Creators of YouTube Shorts will get an opportunity to share ad revenue with the tech giant in early 2023. In YouTube Shorts, Google’s answer to TikTok, ads are shown between videos in the Shorts feed. On a monthly basis, revenue from these ads will be combined and used to reward creators and help cover the costs of music licensing, according to a September 20, 2022 blog post by Amjad Hanif, vice president of creator products at YouTube. YouTube says their short-form videos have grown in popularity, garnering over 30 billion daily views and 1.5 billion monthly logged-in users.
Two YouTube creators explain the new updates here.
The major changes creators can expect to see in the new year:
- YouTube is expanding the Partner Program by introducing lower thresholds so more creators can qualify to participate.
- The company is opening up the Partner Program to YouTube Shorts creators. Creators who qualify will participate in a 45% – 55% revenue share of the revenue generated from their Shorts viewers.
- Starting this week, audiences can tip their favorite creators with Super Thanks.
- YouTube is introducing Creator Music, so creators can access a catalog of popular music that can be used in long-form videos. This program is being tested in the U.S., but is expected to roll out to more markets next year.
YouTube says that, in the last three years, they’ve paid more than $50 billion to over 2 million creators, artists, and media companies. Broken down, that equates to $45 million a day, $1.9 million an hour, or $528 a second for the past three years.
Lower thresholds for YouTube Partner Program
Starting next year, YouTube is lowering the thresholds for their Partner Program (YPP), allowing more creators to be able to participate. YPP will allow creators with a minimum of 1,000 subscribers and 10 million public Shorts views in a 90-day period to apply to be part of the new revenue share opportunity.
Creators who are newer to YouTube will have access to other tools until they reach the level of viewership required by YPP. YouTube provided limited details, but newer creators will get access to exclusive benefits and support, and they can earn money through Super Chat, Super Stickers, Super Thanks, and Channel Memberships.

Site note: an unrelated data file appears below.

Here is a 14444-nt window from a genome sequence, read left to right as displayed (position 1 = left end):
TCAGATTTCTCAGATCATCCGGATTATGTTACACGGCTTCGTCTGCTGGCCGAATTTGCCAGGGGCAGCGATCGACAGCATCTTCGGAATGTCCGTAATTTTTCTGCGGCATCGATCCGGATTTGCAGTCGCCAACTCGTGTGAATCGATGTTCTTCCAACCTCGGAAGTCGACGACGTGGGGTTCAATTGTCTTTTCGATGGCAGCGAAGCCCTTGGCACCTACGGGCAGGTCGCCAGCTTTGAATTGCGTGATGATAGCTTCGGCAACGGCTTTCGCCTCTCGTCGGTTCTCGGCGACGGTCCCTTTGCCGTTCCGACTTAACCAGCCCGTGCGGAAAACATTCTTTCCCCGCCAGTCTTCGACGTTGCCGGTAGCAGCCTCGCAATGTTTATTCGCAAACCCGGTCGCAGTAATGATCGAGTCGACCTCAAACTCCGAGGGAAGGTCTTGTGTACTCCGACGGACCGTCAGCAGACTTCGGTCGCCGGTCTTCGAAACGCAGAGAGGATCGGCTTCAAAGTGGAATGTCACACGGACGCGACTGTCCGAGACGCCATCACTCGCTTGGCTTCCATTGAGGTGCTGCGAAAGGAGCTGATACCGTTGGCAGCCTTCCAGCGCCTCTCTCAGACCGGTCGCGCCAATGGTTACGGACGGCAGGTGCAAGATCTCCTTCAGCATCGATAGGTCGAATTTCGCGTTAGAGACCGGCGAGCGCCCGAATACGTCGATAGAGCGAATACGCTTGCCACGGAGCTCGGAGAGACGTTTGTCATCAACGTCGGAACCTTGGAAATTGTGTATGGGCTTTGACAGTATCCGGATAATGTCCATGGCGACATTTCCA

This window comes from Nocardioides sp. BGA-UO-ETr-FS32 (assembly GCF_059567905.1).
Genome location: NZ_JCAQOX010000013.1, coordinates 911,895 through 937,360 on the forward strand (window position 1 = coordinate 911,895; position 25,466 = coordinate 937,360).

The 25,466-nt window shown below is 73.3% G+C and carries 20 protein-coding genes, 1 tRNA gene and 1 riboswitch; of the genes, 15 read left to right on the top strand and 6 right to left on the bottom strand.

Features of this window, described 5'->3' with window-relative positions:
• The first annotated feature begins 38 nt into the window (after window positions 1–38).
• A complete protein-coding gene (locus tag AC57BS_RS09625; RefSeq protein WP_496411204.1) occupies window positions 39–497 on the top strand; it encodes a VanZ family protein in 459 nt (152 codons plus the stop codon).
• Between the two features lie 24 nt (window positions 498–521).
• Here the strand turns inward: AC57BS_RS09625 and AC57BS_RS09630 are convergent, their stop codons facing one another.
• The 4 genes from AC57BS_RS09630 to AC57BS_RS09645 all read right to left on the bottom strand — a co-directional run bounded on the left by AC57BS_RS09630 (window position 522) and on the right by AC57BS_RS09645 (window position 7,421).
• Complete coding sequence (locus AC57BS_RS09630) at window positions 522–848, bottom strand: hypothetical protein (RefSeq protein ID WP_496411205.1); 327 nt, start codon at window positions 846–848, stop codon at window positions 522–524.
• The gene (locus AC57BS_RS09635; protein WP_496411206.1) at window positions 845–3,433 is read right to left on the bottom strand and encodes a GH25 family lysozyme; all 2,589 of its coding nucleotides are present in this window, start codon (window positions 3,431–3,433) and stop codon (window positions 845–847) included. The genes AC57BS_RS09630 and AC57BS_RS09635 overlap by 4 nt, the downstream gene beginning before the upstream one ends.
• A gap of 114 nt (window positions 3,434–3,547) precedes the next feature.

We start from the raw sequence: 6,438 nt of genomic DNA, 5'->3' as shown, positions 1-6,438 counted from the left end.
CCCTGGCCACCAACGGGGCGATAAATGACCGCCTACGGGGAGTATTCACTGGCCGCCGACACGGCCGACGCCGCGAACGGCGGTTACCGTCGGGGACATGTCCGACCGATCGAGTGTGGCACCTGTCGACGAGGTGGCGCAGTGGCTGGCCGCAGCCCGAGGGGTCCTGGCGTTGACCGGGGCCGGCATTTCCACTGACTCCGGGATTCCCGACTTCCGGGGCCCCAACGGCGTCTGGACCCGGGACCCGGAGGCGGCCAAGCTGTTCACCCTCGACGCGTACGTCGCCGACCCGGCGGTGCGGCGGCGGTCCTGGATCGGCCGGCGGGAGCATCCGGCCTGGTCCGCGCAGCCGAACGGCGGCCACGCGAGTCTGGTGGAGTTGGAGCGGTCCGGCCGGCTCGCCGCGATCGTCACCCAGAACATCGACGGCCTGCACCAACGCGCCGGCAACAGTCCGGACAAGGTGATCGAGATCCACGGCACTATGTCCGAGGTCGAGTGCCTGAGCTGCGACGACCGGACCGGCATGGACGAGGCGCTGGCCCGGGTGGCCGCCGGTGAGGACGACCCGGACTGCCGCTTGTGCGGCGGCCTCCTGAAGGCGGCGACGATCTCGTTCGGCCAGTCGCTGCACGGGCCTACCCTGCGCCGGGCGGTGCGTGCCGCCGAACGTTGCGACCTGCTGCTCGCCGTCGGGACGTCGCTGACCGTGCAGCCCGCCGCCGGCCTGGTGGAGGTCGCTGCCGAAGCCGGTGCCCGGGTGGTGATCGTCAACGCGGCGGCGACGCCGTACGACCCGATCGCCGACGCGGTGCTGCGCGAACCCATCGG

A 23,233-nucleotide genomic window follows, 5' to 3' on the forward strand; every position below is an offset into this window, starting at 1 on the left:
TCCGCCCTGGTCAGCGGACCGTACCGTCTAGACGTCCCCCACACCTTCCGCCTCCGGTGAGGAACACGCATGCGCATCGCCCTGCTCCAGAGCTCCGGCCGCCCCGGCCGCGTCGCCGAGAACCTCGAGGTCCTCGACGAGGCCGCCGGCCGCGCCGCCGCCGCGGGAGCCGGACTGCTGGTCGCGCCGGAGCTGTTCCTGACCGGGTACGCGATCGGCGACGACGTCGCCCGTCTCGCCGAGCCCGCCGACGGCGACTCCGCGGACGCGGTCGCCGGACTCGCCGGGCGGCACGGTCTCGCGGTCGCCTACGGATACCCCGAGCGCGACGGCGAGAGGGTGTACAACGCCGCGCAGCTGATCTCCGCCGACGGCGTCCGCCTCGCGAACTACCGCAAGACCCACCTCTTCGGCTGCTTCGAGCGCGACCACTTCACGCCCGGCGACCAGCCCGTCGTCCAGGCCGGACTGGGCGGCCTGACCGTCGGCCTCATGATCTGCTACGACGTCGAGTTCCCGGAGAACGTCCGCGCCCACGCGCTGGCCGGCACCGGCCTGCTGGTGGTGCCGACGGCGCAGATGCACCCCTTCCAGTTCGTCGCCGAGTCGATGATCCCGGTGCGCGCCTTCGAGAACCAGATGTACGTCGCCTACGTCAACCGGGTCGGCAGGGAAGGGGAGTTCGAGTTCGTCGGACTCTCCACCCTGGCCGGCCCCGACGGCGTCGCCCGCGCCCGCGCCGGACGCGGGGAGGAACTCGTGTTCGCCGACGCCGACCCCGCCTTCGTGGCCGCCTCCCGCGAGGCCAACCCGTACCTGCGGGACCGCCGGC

More money for more creators
“We expect the majority of our Shorts Fund recipients to earn more money under this new model, which was built for long-term sustainability. Instead of a fixed fund, we’re doubling down on the revenue-sharing model that has supercharged the creator economy and enabled creators to benefit from the platform’s success. Revenue sharing on Shorts ads is yet another way for creators to make money—it adds to our full suite of products, which enabled us to pay creators, artists, and media companies over $50B over the past three years,” wrote Hanif.
Some companies like Substack and Patreon have experienced some bumps in the road of the creator economy, but companies like Google have massive resources to attract and reward creators to their platforms. In this case, Google wants desperately to draw creators away from TikTok and to compete with Facebook and Instagram Reels. Giving creators more monetization options makes YouTube’s product suite more attractive, helping creators to make a sustainable living doing what they do best.